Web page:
6. Drama Collaboration 2: Adaptations
- This subject explores how original works of literature, theatre and research are turned into screen adaptations. It provides a theoretical framework for adapting and dramatising existing works for the screen and then applies that theory to practice with the students working with directors and producers to adapt and film an Australian short story and writing a rationale to adapt material they have sourced into long form drama. This subject will ignite student’s enthusiasm for adaptation and give students a thorough grounding in the dramatic and market opportunities of working with source material.
7. Career Incubator
- This subject deepens a student’s understanding of how the industry works through a series of guest lectures by key industry figures, analysis of market trends, ratings and box office, select industry internships and then allows students to test this understanding through a rigorous, industry-standard development process in the creation of an original work (of the student’s choosing). In aligning the student’s creative practice with the market, this subject will allow students to plan a possible career path.
8. Screen Studies
- Screen Studies at AFTRS aim to inspire and facilitate informed creative use of ideas, intuitions and influences in Australian screen production. By engaging with cutting edge productions, innovations and concepts about form and context, students have the opportunity to develop shared vocabularies across disciplines and enhance their capacities for creative collaboration, their articulation skills, and their knowledge and understanding of screen arts and industries.
• Students will be able to demonstrate skills, knowledge and understandings deemed to equate to AQF Level 7.
1. Curriculum Vitae
Supply a full CV, attaching 300 words on the strengths and weaknesses of your creative process and how that is reflected in your creative work.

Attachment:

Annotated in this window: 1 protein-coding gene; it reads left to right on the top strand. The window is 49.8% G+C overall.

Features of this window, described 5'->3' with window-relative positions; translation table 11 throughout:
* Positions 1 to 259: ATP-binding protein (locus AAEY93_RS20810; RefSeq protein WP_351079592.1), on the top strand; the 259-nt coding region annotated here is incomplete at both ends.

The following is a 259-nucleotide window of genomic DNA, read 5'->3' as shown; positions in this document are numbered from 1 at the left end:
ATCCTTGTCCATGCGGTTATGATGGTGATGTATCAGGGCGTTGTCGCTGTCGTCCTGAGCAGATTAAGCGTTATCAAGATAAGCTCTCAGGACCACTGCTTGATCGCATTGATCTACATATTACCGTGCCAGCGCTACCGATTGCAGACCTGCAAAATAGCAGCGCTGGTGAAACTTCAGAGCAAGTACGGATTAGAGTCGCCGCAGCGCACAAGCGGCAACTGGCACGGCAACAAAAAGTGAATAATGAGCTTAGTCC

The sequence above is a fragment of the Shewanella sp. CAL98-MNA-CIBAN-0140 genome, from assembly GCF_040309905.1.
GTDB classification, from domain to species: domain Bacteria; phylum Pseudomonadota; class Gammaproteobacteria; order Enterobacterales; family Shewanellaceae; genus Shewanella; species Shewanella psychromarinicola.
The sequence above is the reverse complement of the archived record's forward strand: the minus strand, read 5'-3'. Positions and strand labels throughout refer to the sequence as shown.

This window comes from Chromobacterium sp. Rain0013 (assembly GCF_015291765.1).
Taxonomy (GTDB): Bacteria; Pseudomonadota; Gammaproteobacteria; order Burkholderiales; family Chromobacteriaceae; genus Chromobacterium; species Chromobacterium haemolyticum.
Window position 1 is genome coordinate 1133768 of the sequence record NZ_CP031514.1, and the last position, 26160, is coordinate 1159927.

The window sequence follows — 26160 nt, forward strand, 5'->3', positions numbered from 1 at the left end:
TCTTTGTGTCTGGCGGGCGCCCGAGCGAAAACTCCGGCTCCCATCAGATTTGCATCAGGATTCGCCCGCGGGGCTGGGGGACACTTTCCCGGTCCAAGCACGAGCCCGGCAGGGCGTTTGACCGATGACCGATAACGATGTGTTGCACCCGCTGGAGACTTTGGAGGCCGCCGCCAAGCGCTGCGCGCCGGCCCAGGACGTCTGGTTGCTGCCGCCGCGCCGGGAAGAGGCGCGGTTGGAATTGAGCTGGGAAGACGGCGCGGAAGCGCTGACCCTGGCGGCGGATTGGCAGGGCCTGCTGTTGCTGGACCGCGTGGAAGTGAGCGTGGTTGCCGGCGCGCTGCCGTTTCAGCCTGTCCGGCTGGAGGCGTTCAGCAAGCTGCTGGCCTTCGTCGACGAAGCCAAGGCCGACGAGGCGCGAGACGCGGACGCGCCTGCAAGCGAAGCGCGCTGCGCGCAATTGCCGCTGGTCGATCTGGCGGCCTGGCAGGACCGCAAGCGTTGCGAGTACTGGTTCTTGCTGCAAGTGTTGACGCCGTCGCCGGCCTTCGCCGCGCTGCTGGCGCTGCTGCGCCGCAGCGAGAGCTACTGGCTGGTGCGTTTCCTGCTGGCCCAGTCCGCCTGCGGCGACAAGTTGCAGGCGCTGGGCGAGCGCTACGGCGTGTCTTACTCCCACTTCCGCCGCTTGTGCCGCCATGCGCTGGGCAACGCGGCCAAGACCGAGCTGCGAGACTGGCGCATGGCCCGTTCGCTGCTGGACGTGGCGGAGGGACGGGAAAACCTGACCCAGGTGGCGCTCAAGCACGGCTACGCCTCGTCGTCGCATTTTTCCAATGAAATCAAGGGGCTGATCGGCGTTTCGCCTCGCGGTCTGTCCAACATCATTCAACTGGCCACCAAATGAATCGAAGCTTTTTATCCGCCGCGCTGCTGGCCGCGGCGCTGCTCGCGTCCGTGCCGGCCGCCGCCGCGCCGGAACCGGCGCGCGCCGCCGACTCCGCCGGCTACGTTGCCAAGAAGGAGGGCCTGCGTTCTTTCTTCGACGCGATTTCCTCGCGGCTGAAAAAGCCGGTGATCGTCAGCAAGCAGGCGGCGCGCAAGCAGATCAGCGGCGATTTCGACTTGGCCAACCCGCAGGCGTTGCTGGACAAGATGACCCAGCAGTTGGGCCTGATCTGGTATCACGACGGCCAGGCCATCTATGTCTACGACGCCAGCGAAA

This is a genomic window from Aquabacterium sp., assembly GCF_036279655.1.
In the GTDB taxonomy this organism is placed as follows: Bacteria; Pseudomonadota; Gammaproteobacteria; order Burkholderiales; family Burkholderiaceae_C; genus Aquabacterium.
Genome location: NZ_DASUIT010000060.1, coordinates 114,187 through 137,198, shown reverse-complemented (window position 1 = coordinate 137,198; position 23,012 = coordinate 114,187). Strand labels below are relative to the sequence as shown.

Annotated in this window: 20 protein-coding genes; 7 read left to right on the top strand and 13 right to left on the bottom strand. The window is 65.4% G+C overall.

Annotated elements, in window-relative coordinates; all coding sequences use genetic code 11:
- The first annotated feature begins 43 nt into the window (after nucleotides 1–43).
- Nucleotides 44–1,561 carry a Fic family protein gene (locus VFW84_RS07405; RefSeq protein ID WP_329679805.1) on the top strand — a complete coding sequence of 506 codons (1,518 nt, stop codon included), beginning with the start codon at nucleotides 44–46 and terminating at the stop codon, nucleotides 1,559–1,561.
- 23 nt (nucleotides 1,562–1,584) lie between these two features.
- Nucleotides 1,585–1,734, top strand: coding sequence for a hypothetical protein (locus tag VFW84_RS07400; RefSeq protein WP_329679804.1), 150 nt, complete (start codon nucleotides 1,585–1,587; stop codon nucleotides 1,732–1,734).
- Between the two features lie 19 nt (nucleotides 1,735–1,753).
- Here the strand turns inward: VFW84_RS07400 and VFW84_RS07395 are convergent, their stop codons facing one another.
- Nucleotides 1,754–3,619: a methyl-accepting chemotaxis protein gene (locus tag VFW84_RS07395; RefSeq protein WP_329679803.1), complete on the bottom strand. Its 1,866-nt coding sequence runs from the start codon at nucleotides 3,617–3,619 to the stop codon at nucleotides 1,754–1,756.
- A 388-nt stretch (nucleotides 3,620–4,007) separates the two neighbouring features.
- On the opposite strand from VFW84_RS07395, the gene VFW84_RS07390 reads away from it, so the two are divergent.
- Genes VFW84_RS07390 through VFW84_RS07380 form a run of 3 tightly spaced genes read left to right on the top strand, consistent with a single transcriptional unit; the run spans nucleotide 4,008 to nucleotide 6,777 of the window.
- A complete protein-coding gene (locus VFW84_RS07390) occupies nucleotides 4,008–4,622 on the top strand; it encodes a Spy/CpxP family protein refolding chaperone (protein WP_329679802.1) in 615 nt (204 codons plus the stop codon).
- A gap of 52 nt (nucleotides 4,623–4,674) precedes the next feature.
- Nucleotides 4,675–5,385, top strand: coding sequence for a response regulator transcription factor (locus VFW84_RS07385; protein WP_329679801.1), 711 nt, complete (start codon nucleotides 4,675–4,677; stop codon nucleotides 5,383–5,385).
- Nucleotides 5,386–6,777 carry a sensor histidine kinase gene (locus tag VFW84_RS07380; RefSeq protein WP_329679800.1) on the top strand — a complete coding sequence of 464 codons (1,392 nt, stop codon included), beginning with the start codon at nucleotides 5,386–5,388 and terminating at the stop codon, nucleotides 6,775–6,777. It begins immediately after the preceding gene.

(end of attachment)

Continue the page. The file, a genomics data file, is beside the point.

2. Referee Questionnaire
The referee questionnaire form is to be completed by someone who can attest to your interest in screen culture. The referee must not be a relative or family friend.
Your creative portfolio should demonstrate your talent and potential and illustrate your interest in this course. Be selective; we just want your best work. We are more interested in ideas and execution than production values. Clearly outline your role on the work submitted in your portfolio. The portfolio should be selective, demonstrating your writing talent and potential. No more than two examples in any form of writing.
If submitting DVDs please ensure the following: (i) the DVD is separated into chapters that relate to specific projects (ii) in total there is no more than 30 minutes of material (iii) the DVD includes only complete sequences of your work, not cut montages, (iv) the DVD should not be region specific, (v) the format is playable from both a laptop and DVD player. If you have questions please contact Student Services for further clarification.
4. Creative tasks
You must submit all of the following:
4.1 Submit a single 2-3 page 'two-hander' scene: two strangers meet, and at least one of them undergoes a substantial emotional or psychological change.
4.2 In no more than 300 words, explain the choices you made in writing this scene and how those choices informed the creative approach you took.
5. Proof of Residency
Submit a certified copy of your birth certificate or passport as detailed on the How to Apply page on the AFTRS website.
+ Evidence of ability to complete complex tasks
+ Evidence of original creative thinking